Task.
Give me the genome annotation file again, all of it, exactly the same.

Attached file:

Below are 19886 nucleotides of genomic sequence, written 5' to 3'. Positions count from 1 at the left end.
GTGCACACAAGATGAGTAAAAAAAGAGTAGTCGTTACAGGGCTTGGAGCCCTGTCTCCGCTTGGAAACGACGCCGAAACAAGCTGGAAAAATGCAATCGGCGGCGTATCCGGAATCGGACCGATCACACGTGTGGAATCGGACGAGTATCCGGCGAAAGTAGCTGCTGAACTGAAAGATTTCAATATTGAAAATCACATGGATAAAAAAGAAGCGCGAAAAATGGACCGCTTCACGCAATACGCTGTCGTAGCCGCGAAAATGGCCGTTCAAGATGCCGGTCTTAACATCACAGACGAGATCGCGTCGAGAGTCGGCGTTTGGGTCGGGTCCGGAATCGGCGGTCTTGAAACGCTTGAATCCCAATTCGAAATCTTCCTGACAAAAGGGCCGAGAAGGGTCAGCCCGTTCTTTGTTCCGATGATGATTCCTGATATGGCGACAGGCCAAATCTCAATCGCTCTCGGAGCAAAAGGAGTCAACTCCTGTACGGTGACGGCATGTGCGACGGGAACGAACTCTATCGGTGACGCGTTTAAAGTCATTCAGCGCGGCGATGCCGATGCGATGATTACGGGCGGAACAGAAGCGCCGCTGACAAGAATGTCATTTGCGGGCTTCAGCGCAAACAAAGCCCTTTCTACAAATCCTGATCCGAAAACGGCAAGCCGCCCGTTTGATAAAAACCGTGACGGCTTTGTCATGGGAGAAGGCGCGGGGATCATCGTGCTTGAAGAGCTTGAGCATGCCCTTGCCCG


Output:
Below are 19886 nucleotides of genomic sequence, written 5' to 3'. Positions count from 1 at the left end.
GTGCACACAAGATGAGTAAAAAAAGAGTAGTCGTTACAGGGCTTGGAGCCCTGTCTCCGCTTGGAAACGACGCCGAAACAAGCTGGAAAAATGCAATCGGCGGCGTATCCGGAATCGGACCGATCACACGTGTGGAATCGGACGAGTATCCGGCGAAAGTAGCTGCTGAACTGAAAGATTTCAATATTGAAAATCACATGGATAAAAAAGAAGCGCGAAAAATGGACCGCTTCACGCAATACGCTGTCGTAGCCGCGAAAATGGCCGTTCAAGATGCCGGTCTTAACATCACAGACGAGATCGCGTCGAGAGTCGGCGTTTGGGTCGGGTCCGGAATCGGCGGTCTTGAAACGCTTGAATCCCAATTCGAAATCTTCCTGACAAAAGGGCCGAGAAGGGTCAGCCCGTTCTTTGTTCCGATGATGATTCCTGATATGGCGACAGGCCAAATCTCAATCGCTCTCGGAGCAAAAGGAGTCAACTCCTGTACGGTGACGGCATGTGCGACGGGAACGAACTCTATCGGTGACGCGTTTAAAGTCATTCAGCGCGGCGATGCCGATGCGATGATTACGGGCGGAACAGAAGCGCCGCTGACAAGAATGTCATTTGCGGGCTTCAGCGCAAACAAAGCCCTTTCTACAAATCCTGATCCGAAAACGGCAAGCCGCCCGTTTGATAAAAACCGTGACGGCTTTGTCATGGGAGAAGGCGCGGGGATCATCGTGCTTGAAGAGCTTGAGCATGCCCTTGCCCG